Paragangliomas, sometimes called glomus tumours, are slow growing tumours arising from non-chromaffin paraganglion cells that are scattered throughout the body from the base of skull to the urinary bladder.
Paragangliomas can occur from the base of skull to the pelvis, anywhere there are paraganglia, and are divided according to their location. These are discussed separately, as their imaging features, clinical presentation and treatment are to some degree location dependent.
- base of skull and neck (see paragangliomas of the head and neck )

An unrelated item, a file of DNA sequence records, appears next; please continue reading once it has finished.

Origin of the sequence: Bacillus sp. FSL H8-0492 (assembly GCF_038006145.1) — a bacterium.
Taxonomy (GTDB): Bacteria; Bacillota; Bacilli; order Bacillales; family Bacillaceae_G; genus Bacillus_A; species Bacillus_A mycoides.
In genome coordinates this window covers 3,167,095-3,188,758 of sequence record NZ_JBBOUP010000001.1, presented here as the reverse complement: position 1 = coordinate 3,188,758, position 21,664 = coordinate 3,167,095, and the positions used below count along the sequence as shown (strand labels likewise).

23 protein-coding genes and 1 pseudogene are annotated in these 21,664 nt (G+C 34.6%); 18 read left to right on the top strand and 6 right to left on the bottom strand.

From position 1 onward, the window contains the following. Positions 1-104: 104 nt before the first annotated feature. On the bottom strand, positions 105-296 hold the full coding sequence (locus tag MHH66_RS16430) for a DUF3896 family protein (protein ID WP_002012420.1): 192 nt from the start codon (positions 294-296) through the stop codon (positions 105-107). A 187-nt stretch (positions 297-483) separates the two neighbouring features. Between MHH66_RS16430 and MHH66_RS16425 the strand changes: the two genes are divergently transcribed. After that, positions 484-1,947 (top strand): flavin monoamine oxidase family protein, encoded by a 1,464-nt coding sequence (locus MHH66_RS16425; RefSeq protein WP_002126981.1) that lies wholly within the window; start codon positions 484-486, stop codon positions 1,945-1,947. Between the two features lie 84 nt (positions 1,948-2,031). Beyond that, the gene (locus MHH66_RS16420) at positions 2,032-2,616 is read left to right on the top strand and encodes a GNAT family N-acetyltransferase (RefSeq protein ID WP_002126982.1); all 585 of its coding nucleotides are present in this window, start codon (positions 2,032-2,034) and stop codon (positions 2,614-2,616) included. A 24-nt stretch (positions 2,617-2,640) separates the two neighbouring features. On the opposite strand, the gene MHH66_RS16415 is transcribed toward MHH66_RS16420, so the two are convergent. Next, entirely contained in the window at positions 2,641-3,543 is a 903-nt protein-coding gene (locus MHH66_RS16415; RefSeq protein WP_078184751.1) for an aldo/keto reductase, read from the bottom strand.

- mediastinal (see mediastinal paraganglioma)
- paravertebral (aortosympathetic paraganglia)
- great vessels of the chest (aortopulmonary paraganglia)
- cardiac (extremely rare; may be located along the epicardium, in the atrial cavity, the interatrial septum or the ventricles) 9
- spinal cord, usually cauda equina (see spinal paraganglioma)
All paragangliomas consist two types of cells; type I and type II. The main components are lobules or nests of chief cells (type I); these structures are known as Zellballen. They are surrounded by a single layer of sustentacular cells (type II) 8.
Immunohistochemical examination confirms neuroendocrine differentiation of chief cells (type I) 5:
Sustentacular cells (type II):
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